Prediction and Modeling

Prediction and ModelingResil_icon3.jpg

Heat Resilience and Building Energy Efficiency

ETA researchers are studying the nexus of heat resilience and energy-efficiency of buildings.

We conducted a modeling case study of a nursing home in Florida where 12 patients died during the 2017 Hurricane Irma due to the power loss of the HVAC systems. The objective was to understand and quantify how passive and active energy efficiency measures (EEMs) can improve heat resilience to reduce heat-exposure risk of patients. The analysis included assessment of EEM cost, as well as scenarios for the same facility, were it located in two other typical climates, San Francisco (moderate) and Chicago (hot-humid summer cold winter).

Main findings from this study include:

  • Passive measures that may not save significant amounts of energy may greatly improve heat resilience and thus should be considered in the building design or retrofit.
  • Passive measures can reduce the risk of dangerous conditions but could not guarantee safe conditions for occupants. Active measures, such as cool energy storage or PV that powers a half capacity of cooling systems, are needed to provide cooling to maintain safe conditions for occupants.
  • EEMs’ impacts on heat resilience vary significantly with the climate and baseline building characteristics.
  • The most effective efficiency measures (e.g., opening windows) were also the least expensive to implement. This encouraging result indicates that low- to no-cost measures could potentially be deployed in buildings in near-real time to enhance passive survivability by allowing residents to shelter-in-place.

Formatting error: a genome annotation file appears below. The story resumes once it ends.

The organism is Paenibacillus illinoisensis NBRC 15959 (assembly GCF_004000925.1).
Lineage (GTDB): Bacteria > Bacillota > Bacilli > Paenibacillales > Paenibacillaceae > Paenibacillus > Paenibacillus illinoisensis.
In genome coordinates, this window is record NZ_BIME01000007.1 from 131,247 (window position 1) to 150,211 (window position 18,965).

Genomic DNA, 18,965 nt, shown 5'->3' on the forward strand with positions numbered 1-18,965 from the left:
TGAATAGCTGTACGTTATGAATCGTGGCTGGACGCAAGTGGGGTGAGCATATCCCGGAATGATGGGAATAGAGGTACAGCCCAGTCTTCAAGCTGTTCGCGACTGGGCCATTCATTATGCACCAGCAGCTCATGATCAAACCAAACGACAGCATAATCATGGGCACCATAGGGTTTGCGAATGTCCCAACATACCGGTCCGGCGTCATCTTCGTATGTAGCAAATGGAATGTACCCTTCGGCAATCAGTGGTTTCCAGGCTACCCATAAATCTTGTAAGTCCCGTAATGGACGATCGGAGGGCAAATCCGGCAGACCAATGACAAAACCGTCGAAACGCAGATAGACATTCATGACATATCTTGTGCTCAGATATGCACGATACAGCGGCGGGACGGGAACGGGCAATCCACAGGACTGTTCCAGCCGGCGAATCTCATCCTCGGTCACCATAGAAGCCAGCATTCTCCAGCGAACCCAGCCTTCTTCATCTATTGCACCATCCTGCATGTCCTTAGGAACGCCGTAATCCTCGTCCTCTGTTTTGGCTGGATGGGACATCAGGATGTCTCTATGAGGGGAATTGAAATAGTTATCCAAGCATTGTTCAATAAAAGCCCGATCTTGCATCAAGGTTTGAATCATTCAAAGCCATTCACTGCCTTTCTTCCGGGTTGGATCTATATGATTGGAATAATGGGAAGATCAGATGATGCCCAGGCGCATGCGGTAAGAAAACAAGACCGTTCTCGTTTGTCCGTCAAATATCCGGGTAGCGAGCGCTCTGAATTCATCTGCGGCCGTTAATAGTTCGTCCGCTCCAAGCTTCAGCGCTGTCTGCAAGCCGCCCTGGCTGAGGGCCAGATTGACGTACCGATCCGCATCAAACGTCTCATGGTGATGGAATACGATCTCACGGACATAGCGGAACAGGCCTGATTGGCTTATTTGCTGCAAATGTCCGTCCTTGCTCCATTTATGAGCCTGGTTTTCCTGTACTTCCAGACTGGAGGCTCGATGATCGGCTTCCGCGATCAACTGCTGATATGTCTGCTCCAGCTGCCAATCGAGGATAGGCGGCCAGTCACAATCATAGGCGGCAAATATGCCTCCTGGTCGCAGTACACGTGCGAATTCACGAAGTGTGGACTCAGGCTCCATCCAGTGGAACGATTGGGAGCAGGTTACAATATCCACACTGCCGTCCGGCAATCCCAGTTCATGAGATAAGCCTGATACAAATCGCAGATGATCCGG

Weather Effects on the Lifecycle of Department of Defense Equipment Replacement (WELDER)

WELDER logoGiven increasing threats of extreme weather events, facility planners and policymakers need state-of-the-art information that projects long-term environmental risk and informs how these events may alter the replacement schedules and the performance profiles of individual facilities and their constituent systems and components. The BUILDER Sustainment Management System—the lifecycle management tool used by the U.S. Department of Defense (DoD) to consistently and comprehensively assess and forecast facility conditions—does not currently consider vulnerability to extreme weather events. This project will develop an application programming interface (API) plug-in for BUILDER that allows users to visualize weather event projections and re-prioritize infrastructure maintenance and/or replacement schedules, and assess costs, according to the likelihood and severity of these events with and without adaptive response scenarios. 

Find out more at:

Deputy, Building Technology Department
Senior Scientific Engineering Associate, Building Technology Department
Deputy, Electricity Markets and Policy Group
Deputy for Research, Building Technology & Urban Systems Division